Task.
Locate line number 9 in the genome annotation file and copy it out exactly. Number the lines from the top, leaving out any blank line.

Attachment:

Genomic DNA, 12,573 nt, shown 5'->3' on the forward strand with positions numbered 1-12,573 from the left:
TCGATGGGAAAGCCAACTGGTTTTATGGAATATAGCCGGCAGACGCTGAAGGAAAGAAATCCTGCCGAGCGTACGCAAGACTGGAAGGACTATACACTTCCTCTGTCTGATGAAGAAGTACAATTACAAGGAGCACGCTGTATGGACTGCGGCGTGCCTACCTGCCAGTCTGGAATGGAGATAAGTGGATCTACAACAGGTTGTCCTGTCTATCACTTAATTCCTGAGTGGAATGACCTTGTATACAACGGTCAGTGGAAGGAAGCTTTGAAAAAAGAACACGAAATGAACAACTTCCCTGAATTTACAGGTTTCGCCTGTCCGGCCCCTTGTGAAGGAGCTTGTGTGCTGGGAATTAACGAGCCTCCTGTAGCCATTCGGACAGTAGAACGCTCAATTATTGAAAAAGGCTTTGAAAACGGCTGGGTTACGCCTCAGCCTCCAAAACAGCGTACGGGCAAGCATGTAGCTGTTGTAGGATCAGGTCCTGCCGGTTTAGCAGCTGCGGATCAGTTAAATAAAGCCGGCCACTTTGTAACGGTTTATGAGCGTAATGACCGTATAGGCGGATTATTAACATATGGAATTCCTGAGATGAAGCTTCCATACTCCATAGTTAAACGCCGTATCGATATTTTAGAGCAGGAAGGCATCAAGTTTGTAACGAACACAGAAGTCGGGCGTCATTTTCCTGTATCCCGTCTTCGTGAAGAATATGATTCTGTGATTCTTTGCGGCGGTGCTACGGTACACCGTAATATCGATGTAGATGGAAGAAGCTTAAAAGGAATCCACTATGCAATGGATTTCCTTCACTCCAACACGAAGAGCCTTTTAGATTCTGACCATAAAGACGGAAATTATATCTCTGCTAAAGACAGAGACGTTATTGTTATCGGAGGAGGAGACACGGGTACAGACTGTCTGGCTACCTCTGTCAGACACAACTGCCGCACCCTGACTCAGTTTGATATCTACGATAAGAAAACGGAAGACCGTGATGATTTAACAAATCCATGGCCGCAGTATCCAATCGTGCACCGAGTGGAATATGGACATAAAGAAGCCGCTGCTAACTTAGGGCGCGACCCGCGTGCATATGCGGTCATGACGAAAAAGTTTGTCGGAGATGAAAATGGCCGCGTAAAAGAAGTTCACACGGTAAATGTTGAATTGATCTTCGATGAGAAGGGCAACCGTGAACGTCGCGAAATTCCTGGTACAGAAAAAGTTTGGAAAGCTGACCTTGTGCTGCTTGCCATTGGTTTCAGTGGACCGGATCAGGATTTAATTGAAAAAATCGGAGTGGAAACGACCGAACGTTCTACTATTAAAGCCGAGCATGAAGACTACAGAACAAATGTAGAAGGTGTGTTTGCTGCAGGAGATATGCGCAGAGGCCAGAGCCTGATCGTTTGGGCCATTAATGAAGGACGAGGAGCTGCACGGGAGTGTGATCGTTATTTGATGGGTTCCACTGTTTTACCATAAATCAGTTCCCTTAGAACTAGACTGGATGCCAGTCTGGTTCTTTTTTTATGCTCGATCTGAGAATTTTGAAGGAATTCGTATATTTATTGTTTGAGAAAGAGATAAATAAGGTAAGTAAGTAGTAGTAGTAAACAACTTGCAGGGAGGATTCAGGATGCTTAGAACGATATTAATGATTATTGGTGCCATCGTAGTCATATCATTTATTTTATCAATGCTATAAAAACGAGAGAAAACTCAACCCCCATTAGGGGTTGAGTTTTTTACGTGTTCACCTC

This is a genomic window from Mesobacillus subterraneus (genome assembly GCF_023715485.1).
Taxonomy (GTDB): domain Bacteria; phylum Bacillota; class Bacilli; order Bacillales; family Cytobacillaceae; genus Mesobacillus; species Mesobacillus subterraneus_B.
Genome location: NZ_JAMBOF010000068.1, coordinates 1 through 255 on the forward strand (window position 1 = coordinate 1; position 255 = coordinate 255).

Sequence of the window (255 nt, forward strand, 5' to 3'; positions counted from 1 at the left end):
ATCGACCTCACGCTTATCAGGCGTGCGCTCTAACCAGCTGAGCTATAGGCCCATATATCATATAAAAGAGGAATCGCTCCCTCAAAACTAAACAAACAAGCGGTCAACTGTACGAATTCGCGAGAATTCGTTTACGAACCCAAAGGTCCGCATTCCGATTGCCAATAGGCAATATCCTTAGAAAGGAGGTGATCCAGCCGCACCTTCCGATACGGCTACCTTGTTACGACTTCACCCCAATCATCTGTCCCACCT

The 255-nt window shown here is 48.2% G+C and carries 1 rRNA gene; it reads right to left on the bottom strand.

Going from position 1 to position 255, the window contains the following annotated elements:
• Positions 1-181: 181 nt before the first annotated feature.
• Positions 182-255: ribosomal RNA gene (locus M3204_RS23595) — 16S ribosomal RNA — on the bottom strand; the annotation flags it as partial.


Going from position 1 to position 255, the window contains the following annotated elements: